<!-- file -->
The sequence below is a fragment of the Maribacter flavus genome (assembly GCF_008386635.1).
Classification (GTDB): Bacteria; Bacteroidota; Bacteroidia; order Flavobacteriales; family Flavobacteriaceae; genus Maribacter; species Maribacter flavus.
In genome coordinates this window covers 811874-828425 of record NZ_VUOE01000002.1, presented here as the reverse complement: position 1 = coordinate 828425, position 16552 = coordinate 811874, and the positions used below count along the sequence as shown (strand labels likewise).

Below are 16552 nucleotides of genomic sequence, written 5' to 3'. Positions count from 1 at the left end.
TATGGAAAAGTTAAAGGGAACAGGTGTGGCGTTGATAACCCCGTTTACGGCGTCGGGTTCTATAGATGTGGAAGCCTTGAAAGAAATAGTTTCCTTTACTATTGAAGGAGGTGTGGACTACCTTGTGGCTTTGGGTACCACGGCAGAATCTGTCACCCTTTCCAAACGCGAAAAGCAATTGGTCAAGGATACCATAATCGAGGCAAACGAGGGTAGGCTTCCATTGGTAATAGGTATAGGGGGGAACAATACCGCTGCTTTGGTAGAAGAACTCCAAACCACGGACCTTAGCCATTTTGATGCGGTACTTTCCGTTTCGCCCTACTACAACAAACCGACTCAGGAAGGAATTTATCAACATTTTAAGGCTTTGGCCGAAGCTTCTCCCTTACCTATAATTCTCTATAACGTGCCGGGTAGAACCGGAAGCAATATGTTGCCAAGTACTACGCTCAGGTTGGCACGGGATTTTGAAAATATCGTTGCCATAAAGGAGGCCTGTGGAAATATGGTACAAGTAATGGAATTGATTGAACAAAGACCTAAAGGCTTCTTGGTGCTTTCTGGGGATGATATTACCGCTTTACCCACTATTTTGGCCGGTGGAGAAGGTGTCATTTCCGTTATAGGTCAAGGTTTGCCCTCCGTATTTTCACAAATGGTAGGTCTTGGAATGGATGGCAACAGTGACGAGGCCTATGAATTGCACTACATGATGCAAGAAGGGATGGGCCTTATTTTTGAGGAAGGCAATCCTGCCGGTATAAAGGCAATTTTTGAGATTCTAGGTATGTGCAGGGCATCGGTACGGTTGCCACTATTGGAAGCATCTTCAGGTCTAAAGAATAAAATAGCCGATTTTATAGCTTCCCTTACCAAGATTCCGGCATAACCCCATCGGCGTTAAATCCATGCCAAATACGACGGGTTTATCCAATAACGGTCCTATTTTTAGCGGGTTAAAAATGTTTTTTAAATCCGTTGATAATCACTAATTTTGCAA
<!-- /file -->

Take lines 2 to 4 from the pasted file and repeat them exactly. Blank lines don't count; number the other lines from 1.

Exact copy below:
Classification (GTDB): Bacteria; Bacteroidota; Bacteroidia; order Flavobacteriales; family Flavobacteriaceae; genus Maribacter; species Maribacter flavus.
In genome coordinates this window covers 811874-828425 of record NZ_VUOE01000002.1, presented here as the reverse complement: position 1 = coordinate 828425, position 16552 = coordinate 811874, and the positions used below count along the sequence as shown (strand labels likewise).

Below are 16552 nucleotides of genomic sequence, written 5' to 3'. Positions count from 1 at the left end.